CASPER, Wyo — The waxing gibbous moon will appear full 3 nights in a row starting Saturday night, according to NASA. As the last full moon before the winter solstice in the Northern Hemisphere, an array of meanings and monikers have been ascribed to it.
83% of the moon will be in earth’s shadow at 2:44 a.m MT Monday morning. Though this partial eclipse likely won’t be discernible to the naked eye, NASA said the solar-powered Lunar Reconnaissance Orbiter will experience a marked reduction in power.
Because there were two full moons in October, NASA said the names by season and names by month will be offset until the summer of 2021.
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“Going by month, [Nov. 30’s] full moon would be the Beaver Moon and the subsequent full moon on Dec. 29 would be the Cold Moon,” NASA said. These Algonquin names, tied to the seasons rather than to a particular month, were first published in the 1930’s in the Maine Farmer’s Almanac.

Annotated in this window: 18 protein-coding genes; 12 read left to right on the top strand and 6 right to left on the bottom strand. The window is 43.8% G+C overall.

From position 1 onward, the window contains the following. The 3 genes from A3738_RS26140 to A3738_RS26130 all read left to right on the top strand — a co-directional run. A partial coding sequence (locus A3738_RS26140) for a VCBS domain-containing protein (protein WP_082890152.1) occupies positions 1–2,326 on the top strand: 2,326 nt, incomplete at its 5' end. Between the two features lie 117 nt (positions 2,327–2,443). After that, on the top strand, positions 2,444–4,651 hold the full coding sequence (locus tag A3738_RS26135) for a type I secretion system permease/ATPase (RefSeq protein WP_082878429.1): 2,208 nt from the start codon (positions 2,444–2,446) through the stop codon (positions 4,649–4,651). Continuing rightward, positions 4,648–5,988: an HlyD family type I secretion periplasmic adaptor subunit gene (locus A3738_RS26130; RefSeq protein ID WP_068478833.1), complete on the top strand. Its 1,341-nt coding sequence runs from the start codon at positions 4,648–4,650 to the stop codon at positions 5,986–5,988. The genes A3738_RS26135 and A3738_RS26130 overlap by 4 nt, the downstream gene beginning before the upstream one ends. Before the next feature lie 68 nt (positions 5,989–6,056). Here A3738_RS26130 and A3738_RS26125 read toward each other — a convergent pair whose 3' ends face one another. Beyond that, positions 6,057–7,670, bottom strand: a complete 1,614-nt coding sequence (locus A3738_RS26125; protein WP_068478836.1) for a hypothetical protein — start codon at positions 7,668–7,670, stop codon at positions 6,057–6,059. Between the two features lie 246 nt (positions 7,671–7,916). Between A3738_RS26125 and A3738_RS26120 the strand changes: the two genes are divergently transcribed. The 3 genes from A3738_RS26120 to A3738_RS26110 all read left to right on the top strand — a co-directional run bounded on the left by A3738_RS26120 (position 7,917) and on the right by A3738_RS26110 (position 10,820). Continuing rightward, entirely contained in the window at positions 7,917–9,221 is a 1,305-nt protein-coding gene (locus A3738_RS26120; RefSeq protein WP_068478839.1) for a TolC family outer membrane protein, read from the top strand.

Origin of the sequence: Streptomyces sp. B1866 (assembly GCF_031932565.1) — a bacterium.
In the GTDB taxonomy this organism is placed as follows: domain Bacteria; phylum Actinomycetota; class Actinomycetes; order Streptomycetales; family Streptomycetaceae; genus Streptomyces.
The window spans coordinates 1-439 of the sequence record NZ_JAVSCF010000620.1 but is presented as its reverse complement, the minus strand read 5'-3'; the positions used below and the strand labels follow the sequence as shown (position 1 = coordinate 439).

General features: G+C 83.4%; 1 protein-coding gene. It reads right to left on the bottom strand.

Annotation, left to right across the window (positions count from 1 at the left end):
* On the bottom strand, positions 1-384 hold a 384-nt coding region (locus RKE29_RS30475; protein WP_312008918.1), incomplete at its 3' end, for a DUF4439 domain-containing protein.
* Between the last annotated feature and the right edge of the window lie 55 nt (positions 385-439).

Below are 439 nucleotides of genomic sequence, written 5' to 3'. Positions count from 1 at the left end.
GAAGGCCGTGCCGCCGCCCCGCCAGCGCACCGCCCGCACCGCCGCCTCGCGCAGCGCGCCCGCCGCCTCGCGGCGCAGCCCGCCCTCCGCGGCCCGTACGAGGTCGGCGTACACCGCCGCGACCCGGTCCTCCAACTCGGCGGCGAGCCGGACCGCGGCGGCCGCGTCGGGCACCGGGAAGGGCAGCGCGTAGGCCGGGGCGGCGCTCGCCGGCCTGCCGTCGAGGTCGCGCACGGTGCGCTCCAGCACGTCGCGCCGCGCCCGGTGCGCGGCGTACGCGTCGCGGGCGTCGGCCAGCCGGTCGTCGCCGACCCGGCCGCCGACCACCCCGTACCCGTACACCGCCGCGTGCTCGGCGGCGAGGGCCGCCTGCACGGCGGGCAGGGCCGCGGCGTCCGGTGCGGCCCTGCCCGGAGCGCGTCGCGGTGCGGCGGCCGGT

Sunday’s event is also known as the Child Moon, so named because it will be the earliest sunset of the year with a full moon in the sky. Other names include the seasonably appropriate Frost Moon and Winter Moon.
The Europeans called this full moon, the last before the winter solstice, the Oak Moon, believed to hearken back to ancient druid traditions of harvesting mistletoe from oak trees first recorded by the Roman historian Pliny the Elder in the 1st century CE, NASA said. Europeans also called it the “Moon before Yule.”
Hindus celebrate this full moon’s alignment with the Pleiades constellation with Karthika Deepam, a festival of lights.